Stateless people, who are they?
Every nation has its share of stateless people – a horrible status in a world made of nation states. And so much is tied to being a citizen.
From very basic things like the right to abode. Imagine living your life in one place all your place- the streets, the schools, the shops and place of work, they are all familiar to you. This is the life you know. However since you lack documents to prove your status you are asked to leave. Just like that.
Many nations have had serious discourses about it. America used to think of the Mexicans crossing the Rio Grande for a better life as parasites of the state. Yet civility and reason has become dominant. Now, clemency programmes ever so often are common, and governments find ways to get those who contribute to the economy a place in the society.
The thing is they are already in your society, and most situations contributing. How do you treat them? With respect of course.
Others are stuck by cultural limitations. The Japanese and Germans could not see the ethnic Koreans and Turks respectively as citizens since they saw race as a prerequisite for integration.
They’ve changed their minds albeit at a snail’s pace initially, embracing the dynamism of a world of inclusiveness not exclusivity.
There are now Brazilian and Anglo-Saxon Japanese.
Before that, in both instances you had people who were homeless in their own state.
The Malaysian paradigm
The recent quit threat by UPKO (United Pasok-Kadazan Organisation) from BN unless the status of one Sino-Kadazan lady was dealt it, showed real cracks in the processing of documents at government offices. And it was resolved in record time after the threat was uttered, how so miraculously.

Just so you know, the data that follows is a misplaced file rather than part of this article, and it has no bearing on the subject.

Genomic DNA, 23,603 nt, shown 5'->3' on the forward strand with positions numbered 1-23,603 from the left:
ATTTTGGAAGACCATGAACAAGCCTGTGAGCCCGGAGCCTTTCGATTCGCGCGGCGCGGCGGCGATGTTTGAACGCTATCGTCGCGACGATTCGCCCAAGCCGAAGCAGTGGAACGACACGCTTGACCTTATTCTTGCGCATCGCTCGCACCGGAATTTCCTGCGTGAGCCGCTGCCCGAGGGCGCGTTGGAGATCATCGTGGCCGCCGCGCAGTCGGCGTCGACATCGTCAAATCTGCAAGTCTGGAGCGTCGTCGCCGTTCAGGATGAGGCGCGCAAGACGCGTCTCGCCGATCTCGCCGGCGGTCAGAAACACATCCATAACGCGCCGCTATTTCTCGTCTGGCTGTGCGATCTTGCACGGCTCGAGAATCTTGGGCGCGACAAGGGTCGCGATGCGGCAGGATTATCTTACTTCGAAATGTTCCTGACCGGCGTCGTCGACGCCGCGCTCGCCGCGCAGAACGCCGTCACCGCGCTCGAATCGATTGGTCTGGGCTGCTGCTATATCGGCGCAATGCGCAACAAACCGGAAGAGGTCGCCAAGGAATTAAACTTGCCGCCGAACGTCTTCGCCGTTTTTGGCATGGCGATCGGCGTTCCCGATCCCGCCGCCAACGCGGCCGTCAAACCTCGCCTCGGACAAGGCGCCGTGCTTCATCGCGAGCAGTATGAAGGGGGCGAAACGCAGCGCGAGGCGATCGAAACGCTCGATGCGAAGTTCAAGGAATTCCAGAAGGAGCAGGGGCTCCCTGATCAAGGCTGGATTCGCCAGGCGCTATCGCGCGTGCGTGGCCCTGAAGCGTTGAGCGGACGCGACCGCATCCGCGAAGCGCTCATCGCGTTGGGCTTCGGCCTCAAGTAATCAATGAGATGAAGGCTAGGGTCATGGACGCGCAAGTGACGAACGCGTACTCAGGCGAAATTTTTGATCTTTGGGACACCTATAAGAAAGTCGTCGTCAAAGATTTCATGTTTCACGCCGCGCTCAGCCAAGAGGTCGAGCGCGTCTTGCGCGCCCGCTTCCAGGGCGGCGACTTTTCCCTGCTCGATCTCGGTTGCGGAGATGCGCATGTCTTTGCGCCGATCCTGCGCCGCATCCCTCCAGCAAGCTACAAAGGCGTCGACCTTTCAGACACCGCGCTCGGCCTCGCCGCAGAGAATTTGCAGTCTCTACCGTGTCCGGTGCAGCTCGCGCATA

My suspicion is her name Yong Lee Hua had everything to do with the matter. If she had a Kadazan name but 4/5 Chinese blood, the matter would not have reached national proportions.
It is not written in any manual or procedural handbook at the National Registration Department, but the name of the person, not his or her status would affect the processing at the department.
Am I making an allegation? I most definitely am.
There is rampant racism in our government departments, the NRD are conspicuous because they are literally by the stroke of a pen – perhaps by the press of a keyboard button – ending the citizenship of people in this country.
My friend has a wife and two kids. Which is normal. Both of his children are Malaysian born, like their father. Their mother isn’t.
The older daughter got her mykad when she hit 12, but the son’s application was refused once the clerk realised that his parents were not married when he was born. So he was denied a mykad, but worse still they took his birth certificate and altered it, so that it read non-citizen.
How does one do that to a 12 year old and go home and sleep easy?
He is lost on what to do since he is only a cabby. A father without an answer – is he to tell his son that he cannot be a citizen of his birth and his father’s?
The way Ragu got pushed around by the NRD, along with his wife and children, and asked to get the Sultan to endorse him in order to be recognised as a citizen, somehow seems repugnant.
How can you make a man go through hell just so?
The problem of stateless Malaysians must come along with an equal number of stories on how they were shooed away by civil servants – who can’t care less. These are thousands and thousands of instances of abuse at offices – the abuse of taxpayers by those living off the taxpayer.
Can we put aside our politics aside and consider these people as human beings, with very human needs?
Should it always be about how many Chinese voters we will end up getting in Permatang Pauh, and whether the Malay ratio is on the rise?
There is something very wrong with our moral compass lately, all of us. The institutionalising of hate in our society has made us perpetually at a state of war with each other, without us realising it.
My mom would prefer me to help Indians stranded by the road than others, and every consideration starts with race, and any action taken with just a race think is considered reasonable, thus the hard time the overwhelmingly Malay civil service is showing in the recent past.
The weight of race think is starting to catch with us, and we all don’t look pretty.
Sometimes, all of us have to learn to the decent thing, irrespective of how drilled in race think is in us.